Champagne: Is Russia Really Putin the Boot In?
A comment posted on social media last week in South Africa said, “It is only a Coup when it originates from the Coup d'état region in France. Otherwise it is just sparkling insurrection”.
For those who are not aware, South Africa has had a few disruptive weeks with violent protests and looting. In-between the angst and sadness, there was still time for a dig at Geographical Indications (“GIs”). Confusingly and somewhat ironically, there are other names and acronyms involved in this area: Protected Designations of Origin (“PDOs”) and Protected Geographical Indications (“PGIs”), but for the sake of convenience, we’ll simply use the term GIs.
The Russians make their move
President Vladimir Putin recently signed a law that has the effect of reserving use of the Russian word for “champagne” for Russian makers of sparkling wine. We’re well aware that the extremely refined people who read our IP articles like to read their Tolstoy and Dostoevsky in the language in which it was written, but for the benefit of the odd reader who isn’t fluent in Russian, the Russian word for champagne is “shampanskoye”.
We were also surprised to hear that there is a sparkling wine industry in Russia. But it turns out that this industry has been around since the 1930s. So, what’s Russian sparkling wine like? Well, in one article, it’s described as “cheap and low-quality”, one whose “production method is different from the one used in France.” Some bottles sell for as little as 270 roubles (roughly USD3.60 at the time of writing). Never one to shirk our research obligations, we asked the local merchant to test this opinion but alas, no shampanskoye in stock.
You won’t be surprised to hear that the new Russian law has gone down very badly in France. That’s because the French take GIs very seriously indeed, they have quite a collection of them, and the one they take more seriously than any other is champagne. In fact, it’s probably safe to say that champagne is the best-known GI in the world.
There have been mutterings by the French about this being protectionist legislation that’s aimed at favouring the Russian sparkling wine industry, which is located in the south of the country, including recently-annexed Crimea. It’s been pointed out that Russia pulled a similar stunt in order to promote its local cheese production: cheese and then champagne, is it any surprise that the French are getting jittery?
At least one major champagne producer has threatened to stop exporting to Russia. There’s talk of a WTO dispute, one that will see the EU backing France. A French minister had this to say: “Be there no doubt. We will support without fail our producers and French excellence. Long live French champagne.”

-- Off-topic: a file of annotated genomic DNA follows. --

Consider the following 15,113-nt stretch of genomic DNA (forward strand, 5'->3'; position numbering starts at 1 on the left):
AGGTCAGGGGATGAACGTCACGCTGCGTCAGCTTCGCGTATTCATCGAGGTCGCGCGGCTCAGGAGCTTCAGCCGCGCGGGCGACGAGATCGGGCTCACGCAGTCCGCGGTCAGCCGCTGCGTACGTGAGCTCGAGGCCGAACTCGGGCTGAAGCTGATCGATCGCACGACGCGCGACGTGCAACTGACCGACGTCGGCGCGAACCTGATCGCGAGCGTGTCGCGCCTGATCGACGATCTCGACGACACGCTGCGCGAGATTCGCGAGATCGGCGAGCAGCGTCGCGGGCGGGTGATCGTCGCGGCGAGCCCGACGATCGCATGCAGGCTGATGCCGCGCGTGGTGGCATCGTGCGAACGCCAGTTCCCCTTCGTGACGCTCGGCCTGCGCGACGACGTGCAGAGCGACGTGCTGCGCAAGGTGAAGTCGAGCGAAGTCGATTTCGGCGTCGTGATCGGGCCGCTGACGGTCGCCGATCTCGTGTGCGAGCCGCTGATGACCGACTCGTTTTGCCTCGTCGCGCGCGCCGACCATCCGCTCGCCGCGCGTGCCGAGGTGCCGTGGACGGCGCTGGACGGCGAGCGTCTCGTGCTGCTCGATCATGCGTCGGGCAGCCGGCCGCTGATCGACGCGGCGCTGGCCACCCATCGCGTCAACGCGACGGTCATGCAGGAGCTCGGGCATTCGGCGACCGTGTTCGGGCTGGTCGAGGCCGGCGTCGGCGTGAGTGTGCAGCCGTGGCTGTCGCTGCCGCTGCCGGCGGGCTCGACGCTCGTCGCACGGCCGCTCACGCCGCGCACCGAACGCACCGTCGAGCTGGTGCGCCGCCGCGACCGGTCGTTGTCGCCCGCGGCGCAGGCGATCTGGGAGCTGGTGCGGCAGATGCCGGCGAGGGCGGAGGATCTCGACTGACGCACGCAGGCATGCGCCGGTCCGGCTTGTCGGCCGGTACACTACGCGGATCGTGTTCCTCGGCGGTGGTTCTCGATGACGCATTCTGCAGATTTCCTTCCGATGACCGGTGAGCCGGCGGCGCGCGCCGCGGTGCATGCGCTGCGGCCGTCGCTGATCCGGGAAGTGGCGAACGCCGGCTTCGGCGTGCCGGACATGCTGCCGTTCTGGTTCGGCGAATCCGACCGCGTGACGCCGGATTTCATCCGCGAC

It does seem that over the past few weeks the temperature has cooled somewhat. The Russians have sought to explain their actions, saying that French companies can still have the name champagne in Latin characters on their product, but they must also use the Cyrillic term for sparkling wine – effectively now calling their products ”Champagne Sparkling Wine”. The French also seem to have toned it down, perhaps recognising that there is a real taste for champagne in Russia, which is now the 15th largest market for the drink.
To sum up the situation is as follows:
- The Russian word for champagne is shampanskoye.
- Only Russians can use this word, foreigners can’t.
- French companies can still have the name champagne in Latin characters on their product but they must also use the Cyrillic term for sparkling wine.
It’s been suggested by one commentator that this will make little difference because most Russian consumers can’t read Latin characters, and all they will look for is the word shampanskoye in Cyrillic, and they won’t find that on French champagne.
GIs in the news
It’s extraordinary how newsworthy GIs have become – we certainly find ourselves writing about them far more often than we ever expected. But perhaps it should be no surprise, GIs are critically important and, as we have mentioned in previous articles, they play an increasingly important role in trade talks and agreements.
In this case, there is no way of knowing whether the new law was intended to provoke France or even the west in general, or whether it was simply a protectionist measure aimed at helping local wine makers. But whatever the motivation, it certainly created a stir.
South Africa’s best-known GI is of course Rooibos. That name has itself been in the news of late, having recently secured protection in the EU as a PDO, the first African name to do so.
André J Maré
+27 82 440 151717
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